George D. Smith is president and publisher of Signature Books. He is a graduate of Stanford University and New York University, where he received an MBA. After graduating, he worked for several years in the financial industry in Manhattan, managing investment portfolios at Citibank. It was in New York that he met his future wife, Camilla Miner, a Utah girl who was an editor at G. P. Putnam’s with a master’s degree from Columbia University. They married and moved to San Francisco, where George went to work for Scudder, Stevens, and Clark, eventually founding his own two companies, Smith Capital Management and Smith Research Associates. George and Camilla raised a family of five children—a girl and four boys, two of them twins—who are now grown. George has served on the national boards of the Kenyon Review, the Leakey Foundation, National Public Radio, and other philanthropic organizations and corporate boards. He serves on the Library Committee of the Graduate Theological Union in Berkeley. He is co-founder of Signature Books and was an early board member at Dialogue: A Journal of Mormon Thought. He is the author of Nauvoo Polygamy and editor of An Intimate Chronicle: The Journals of William Clayton, among other books. He has published historical articles in Free Inquiry, Journal of Mormon History, John Whitmer Historical Journal, Sunstone, and elsewhere.
Those who know George will tell you that he would rather talk about you than himself. However, this much we have been able to learn. As a child he raised slugs in the kitchen sink and listened to radio dramas such as The Shadow and Ellery Queen. At Stanford, he was on the wrestling team and once pinned the football quarterback in an impromptu match. He likes music; at NYU he was part of a folk band called “The Plainsmen.” (He prefers Shostakovich now.) He likes ethnic food—sushi and dim sum. He’s crazy about his Persian cats: Alaric, Black Jesus, Aristotle, and Mismis. He’s a movie buff and for years circulated an underground guide called “Smith’s Fearless Film Review.” He’s a passionate subscriber to the New York Times. He’s a fan of A Clean Well-Lighted Place for Books and Stacy’s Bookstore. He’s well read in history, the classical world, politics, science, and one of his favorite genres, poetry. He has run in the infamous Bay to Breakers 12-K Run several times—although fully dressed—and rides his bicycle daily at the Presidio and across the Golden Gate Bridge. People enjoy George’s company—his curiosity and adventuresome spirit that has taken him to distant parts of the globe and places even fewer people have been: the inner canticles of Dante’s Divine Comedy—and recently the last book in John Updike’s Rabbit series.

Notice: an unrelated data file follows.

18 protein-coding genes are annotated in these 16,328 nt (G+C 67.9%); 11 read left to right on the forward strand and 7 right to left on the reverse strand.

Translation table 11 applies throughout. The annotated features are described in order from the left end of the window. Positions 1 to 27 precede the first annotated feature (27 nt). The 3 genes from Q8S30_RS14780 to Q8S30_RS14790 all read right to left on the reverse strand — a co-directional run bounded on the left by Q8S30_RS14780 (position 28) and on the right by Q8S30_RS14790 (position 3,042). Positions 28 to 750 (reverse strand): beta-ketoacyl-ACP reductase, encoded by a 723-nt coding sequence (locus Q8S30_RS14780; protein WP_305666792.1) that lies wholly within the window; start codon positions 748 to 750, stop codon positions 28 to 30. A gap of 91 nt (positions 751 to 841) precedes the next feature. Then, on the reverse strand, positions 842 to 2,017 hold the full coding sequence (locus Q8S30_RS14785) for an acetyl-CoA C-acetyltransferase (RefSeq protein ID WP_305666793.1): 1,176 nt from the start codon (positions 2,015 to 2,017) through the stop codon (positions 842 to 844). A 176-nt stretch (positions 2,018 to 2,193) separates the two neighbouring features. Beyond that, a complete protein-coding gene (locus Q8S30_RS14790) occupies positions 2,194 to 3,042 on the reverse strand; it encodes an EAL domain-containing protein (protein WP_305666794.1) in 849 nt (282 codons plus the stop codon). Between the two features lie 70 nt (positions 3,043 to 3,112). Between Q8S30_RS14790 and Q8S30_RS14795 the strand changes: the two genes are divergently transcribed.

Gary James Bergera is managing director of the Smith-Pettit Foundation in Salt Lake City, former managing director of Signature Books, and former managing editor of Dialogue: A Journal of Mormon Thought. He is co-author of Brigham Young University: A House of Faith, editor of Line Upon Line: Essays on Mormon Doctrine, The Autobiography of B. H. Roberts, Statements of the LDS First Presidency, and companion volumes of Joseph Smith’s Quorum of the Anointed, 1842-1845, and The Nauvoo Endowment Companies, 1845-1846 (also co-editor) and On Desert Trails with Everett Ruess, and a contributing author in The Prophet Puzzle: Interpretive Essays on Joseph Smith, Religion, Feminism, and Freedom of Conscience: A Mormon/Humanist Dialogue, and The Search for Harmony: Essays on Science and Mormonism. He is also the recipient of a Best Article Award from the Mormon History Association.